Winner of the 2015 John K. Fairbank Prize, American Historical Association
Winner of the 2015 Central Eurasian Studies Society Book Award
Winner of the 2015 Francis L. K. Hsu Prize, Society for East Asian Anthropology, American Anthropological Association
Winner of the 2017 Alpha Sigma Nu Book Award
Thum's brilliant depiction of historical practice in Altishahr--Chinese Central Asia--is nothing less than a new understanding of what history is, how it is practiced, and how it works. The Sacred Routes of Uyghur History shows how the interplay of shrine pilgrimage, tazkirah recitation, tomb graffiti, recombinant manuscripts, and later, printed biographies, reflected and constituted a historical community in Xinjiang that was not dynastic, religious, or national but still comprised a powerful and pervasive identity. This book should be read not only by specialists on China, Central Asia, and the Islamic world, but by all historians, for its insights into alternative but vital modes of historiography on the limes of Eurasian empire and the cusp of colonial modernity. (James A. Millward, Georgetown University)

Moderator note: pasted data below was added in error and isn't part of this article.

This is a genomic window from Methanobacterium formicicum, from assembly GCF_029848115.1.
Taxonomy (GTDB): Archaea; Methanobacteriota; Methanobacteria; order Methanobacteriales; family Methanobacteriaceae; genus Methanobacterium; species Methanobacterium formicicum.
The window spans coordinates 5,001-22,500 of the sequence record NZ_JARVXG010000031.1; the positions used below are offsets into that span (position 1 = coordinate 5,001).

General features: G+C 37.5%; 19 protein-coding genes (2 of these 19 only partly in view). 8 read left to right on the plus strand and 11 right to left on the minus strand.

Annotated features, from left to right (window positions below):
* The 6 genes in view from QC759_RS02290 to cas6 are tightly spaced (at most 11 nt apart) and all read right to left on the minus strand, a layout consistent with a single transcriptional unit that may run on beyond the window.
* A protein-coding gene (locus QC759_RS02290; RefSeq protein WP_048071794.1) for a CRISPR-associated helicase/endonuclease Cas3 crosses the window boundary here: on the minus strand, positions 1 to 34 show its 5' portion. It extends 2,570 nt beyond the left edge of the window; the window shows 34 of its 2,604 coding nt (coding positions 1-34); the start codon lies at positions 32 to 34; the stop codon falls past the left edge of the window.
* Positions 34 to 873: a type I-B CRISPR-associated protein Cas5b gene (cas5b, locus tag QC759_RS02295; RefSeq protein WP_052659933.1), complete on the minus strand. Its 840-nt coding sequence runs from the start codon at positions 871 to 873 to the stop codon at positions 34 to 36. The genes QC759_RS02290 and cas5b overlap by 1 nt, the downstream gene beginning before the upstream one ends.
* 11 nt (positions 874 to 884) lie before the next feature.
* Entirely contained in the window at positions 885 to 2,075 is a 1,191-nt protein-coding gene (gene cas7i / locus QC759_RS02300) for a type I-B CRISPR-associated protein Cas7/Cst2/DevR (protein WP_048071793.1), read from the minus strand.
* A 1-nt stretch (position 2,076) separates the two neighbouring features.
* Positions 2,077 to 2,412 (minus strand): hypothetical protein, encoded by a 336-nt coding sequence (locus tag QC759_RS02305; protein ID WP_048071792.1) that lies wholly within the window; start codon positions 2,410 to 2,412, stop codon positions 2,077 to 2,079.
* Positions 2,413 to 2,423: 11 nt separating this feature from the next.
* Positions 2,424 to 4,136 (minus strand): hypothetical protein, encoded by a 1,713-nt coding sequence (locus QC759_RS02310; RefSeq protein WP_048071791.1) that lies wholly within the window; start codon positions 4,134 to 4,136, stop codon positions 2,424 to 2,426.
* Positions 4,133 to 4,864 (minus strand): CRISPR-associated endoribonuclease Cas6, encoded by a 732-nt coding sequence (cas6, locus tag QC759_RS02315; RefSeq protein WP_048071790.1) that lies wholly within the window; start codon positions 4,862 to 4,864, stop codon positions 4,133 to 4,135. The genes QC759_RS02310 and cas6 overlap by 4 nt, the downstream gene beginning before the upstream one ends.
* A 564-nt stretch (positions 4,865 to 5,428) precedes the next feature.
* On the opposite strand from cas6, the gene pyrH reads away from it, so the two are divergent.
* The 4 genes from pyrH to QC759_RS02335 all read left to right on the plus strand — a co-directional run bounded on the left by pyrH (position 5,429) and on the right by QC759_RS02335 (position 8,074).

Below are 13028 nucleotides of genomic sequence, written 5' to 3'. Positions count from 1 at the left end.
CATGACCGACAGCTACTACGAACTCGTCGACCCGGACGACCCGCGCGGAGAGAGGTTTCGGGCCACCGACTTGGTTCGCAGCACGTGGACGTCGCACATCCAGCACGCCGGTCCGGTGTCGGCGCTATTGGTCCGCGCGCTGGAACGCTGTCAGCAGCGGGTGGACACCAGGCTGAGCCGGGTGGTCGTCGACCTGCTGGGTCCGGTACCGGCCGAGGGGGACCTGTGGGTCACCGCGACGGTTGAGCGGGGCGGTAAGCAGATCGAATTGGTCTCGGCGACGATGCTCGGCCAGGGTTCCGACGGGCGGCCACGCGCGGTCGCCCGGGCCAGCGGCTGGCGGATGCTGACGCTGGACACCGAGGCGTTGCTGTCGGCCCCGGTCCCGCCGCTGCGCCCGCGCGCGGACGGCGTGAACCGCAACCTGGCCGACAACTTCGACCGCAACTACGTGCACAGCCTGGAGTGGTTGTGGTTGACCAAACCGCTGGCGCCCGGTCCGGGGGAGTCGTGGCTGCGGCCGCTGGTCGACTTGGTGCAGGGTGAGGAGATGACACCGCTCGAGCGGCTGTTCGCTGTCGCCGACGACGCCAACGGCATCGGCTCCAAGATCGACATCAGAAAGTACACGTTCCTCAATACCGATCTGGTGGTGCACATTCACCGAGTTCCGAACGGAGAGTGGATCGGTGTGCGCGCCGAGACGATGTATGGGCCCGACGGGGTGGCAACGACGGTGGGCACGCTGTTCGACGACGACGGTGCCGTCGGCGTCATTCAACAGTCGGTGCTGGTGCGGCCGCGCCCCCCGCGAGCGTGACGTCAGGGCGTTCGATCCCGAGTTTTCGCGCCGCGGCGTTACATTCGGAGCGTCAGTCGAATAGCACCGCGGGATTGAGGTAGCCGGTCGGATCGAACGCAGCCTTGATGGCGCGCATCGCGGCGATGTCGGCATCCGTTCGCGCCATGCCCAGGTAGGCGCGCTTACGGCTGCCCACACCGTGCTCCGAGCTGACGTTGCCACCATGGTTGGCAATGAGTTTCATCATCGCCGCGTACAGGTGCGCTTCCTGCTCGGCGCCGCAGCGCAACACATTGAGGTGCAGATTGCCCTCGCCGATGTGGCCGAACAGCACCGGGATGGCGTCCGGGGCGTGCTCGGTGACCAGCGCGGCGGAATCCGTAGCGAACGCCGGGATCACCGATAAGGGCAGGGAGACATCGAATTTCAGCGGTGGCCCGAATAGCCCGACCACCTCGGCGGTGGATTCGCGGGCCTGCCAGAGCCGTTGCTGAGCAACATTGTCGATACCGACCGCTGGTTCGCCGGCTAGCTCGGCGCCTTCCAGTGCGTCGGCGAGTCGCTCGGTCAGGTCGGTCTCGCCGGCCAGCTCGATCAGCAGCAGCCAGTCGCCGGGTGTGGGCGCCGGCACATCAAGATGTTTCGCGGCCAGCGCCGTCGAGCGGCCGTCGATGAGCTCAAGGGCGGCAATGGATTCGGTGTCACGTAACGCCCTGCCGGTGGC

Refusing to reduce his "biography of history" in Altishahr to a simplistic binary of oppression and opposition, Thum instead leads readers beyond the familiar ideologies of modern times toward older ways of knowing and belonging. The empathy and magnitude of this humanist project show the experience of the past in a society few have tried to understand in its own terms ... This is Uyghur history as everyman's history.
(Nile Green, Los Angeles Review of Books)A pioneering work. The Sacred Routes of Uyghur History ... provides a new perspective on the study of the history of the region. (Ildikó Bellér-Hann, University of Copenhagen)
In this groundbreaking work, Thum not only rewrites the history of the Uyghurs, but in the process also shows how history has been and can be written...by offering us this historically sound and theoretically sophisticated work, Thum has brilliantly laid the groundwork for what he calls a global comparative historiography.
(Johan Elverskog, Religious Studies Review)